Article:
Walking or bicycling – even partway – to school is an excellent way for students to start the day, get in some exercise and enjoy the community they live in.
Local trail users and advocates want to remind Pueblo West families that there are miles of trails in the community to be used through a variety of ways.
Among those uses, many children can go to school by using the trail systems.
This helps alleviate vehicle traffic in and out of the schools, and also provides families a great way to get important exercise into the day.
“Especially for older kids, it’s no problem for many of them to walk or ride to school,” said Stephanie Chambers, a trail-user advocate who moved to Pueblo West with her family early this year.
“There’s such an advantage here. It’s beautiful, and it’s a great way to start the day too.
“This area has so many trails available, and bike racks at schools, so that’s really important.
“I think it’s critical to get kids started at a young age to think about going back to the basics with healthy living.”
In the past several years, Pueblo West has built and improved many of its trails and has also improved connectivity among various trails.
More trails are in the works, with the most recent approval coming just last week.
Carol Cosby, Pueblo West Parks and Recreation Director, said she received the go-ahead nod to proceed with construction through a Safe Routes to School grant. The money will finish a couple of small trail portions that connect other existing trails.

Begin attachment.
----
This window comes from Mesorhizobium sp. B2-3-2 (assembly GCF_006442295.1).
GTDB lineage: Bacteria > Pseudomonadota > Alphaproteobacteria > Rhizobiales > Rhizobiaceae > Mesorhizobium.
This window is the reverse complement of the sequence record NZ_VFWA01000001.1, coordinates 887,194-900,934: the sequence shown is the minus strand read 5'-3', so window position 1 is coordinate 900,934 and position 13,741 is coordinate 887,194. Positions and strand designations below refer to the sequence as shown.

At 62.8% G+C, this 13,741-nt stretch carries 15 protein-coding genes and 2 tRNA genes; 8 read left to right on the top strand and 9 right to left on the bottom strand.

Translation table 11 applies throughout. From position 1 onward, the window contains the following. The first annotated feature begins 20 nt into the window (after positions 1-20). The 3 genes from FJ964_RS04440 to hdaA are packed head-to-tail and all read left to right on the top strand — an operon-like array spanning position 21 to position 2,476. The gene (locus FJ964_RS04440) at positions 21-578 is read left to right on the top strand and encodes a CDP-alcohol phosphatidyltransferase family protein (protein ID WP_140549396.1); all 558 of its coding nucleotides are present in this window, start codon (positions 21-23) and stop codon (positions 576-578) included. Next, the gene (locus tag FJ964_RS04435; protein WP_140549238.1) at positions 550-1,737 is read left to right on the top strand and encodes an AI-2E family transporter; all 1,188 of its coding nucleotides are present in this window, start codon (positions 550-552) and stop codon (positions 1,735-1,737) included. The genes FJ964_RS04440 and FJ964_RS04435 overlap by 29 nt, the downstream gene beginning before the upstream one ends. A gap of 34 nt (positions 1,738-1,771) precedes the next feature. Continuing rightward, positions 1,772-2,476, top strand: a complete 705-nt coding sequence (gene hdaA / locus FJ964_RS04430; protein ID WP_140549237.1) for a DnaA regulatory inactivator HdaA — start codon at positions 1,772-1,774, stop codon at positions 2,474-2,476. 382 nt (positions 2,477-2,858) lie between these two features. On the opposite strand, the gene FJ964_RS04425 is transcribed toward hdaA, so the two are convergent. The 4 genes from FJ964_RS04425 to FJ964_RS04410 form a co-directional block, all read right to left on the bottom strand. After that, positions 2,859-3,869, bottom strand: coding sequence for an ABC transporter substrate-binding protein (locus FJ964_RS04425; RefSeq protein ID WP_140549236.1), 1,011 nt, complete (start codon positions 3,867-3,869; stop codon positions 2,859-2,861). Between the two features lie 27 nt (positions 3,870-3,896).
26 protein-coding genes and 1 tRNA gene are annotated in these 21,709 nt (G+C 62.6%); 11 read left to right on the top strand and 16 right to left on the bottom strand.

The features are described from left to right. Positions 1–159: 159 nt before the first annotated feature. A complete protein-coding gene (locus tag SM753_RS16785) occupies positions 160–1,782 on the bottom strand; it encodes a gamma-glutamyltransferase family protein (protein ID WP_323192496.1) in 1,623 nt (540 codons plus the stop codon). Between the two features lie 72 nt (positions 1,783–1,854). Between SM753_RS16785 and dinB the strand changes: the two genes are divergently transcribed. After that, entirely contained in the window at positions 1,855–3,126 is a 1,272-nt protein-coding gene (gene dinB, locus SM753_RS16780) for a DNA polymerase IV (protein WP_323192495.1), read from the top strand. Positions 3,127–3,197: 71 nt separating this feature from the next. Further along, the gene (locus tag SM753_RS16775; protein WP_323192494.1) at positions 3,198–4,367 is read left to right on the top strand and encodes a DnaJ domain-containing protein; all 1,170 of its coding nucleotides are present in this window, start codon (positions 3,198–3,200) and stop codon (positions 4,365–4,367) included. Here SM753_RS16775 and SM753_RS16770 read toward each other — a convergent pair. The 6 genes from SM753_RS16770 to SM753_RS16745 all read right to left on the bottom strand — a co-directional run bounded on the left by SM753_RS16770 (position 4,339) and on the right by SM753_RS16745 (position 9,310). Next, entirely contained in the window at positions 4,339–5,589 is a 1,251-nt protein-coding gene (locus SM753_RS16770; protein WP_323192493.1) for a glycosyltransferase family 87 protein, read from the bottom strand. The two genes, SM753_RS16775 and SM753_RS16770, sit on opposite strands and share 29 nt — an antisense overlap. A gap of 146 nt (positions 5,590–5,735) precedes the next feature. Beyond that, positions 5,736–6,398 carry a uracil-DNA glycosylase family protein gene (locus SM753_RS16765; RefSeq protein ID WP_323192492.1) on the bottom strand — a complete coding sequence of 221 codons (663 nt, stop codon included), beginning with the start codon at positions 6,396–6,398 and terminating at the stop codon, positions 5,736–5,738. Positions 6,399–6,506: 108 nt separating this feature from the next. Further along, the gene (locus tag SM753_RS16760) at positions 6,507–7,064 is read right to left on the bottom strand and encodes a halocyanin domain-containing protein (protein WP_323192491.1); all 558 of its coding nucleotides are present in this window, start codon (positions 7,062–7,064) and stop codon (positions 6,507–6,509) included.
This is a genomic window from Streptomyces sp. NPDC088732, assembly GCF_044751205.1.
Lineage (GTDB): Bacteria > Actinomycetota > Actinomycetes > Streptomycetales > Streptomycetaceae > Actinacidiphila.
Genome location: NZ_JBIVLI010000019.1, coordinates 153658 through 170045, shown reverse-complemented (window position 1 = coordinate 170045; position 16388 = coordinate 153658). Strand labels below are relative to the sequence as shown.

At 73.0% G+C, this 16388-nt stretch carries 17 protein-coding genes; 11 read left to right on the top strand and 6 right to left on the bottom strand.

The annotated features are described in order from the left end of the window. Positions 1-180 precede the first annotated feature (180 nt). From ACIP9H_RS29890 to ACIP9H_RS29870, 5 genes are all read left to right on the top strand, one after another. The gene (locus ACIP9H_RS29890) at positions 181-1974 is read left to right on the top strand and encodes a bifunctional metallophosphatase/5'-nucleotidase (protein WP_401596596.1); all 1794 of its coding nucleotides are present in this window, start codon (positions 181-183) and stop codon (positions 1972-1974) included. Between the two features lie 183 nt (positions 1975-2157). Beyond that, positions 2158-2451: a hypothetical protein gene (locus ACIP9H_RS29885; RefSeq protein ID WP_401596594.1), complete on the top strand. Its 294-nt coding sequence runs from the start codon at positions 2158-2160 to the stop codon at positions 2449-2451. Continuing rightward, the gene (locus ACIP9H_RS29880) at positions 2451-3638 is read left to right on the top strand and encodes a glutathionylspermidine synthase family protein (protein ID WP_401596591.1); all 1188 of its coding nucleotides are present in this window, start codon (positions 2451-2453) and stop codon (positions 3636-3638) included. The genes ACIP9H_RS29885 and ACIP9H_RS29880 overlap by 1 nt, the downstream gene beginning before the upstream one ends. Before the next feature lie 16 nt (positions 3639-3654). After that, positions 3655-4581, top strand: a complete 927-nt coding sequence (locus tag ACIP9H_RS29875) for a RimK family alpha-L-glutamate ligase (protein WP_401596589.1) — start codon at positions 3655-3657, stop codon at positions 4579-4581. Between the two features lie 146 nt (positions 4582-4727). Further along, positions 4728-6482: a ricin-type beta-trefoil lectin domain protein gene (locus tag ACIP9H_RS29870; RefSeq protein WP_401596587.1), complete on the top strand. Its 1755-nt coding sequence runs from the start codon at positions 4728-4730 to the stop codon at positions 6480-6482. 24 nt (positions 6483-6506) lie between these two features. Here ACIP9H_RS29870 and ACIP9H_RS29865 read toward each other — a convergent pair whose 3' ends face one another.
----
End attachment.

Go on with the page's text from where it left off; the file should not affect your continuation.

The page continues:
It also pays for crosswalks and other things to make trail use safer for school children.
Another trail is planned to go from Cattail Crossing to Industrial Blvd. (north of Wal-Mart), and an Intergovernmental Agreement is in the works with the Colorado Department of Transportation that will likely be approved soon.
Cosby said she hopes to start on that trail this year.
It will provide a critical connection between the north and south sides of Pueblo West separated by Highway 50.
Chambers and her family use the trails in the community regularly, as well as beyond Pueblo West.
Her husband has been a regular bicycle commuter for many years (they previously lived in Tennessee) and currently commutes to Pueblo daily for work. Her high school-aged son also makes use of the trails to get to Pueblo West High School.
“Every vacation that we’ve ever had is going someplace and then park the car. If you can’t ride your bike there, you don’t go, so we’ve taken advantage of trails all over the place,” Chambers said.
She said she’s been impressed at the amount of use the trails in Pueblo West get, and hopes that it will continue to grow.
“It’s important to remember that our trails around here are really safe,” she said.
“There are people on them, even really early in the morning. I’ve seen people walking their dog or jogging, biking, pushing kids in strollers …
“I’d love to see more kids going to school that way.”
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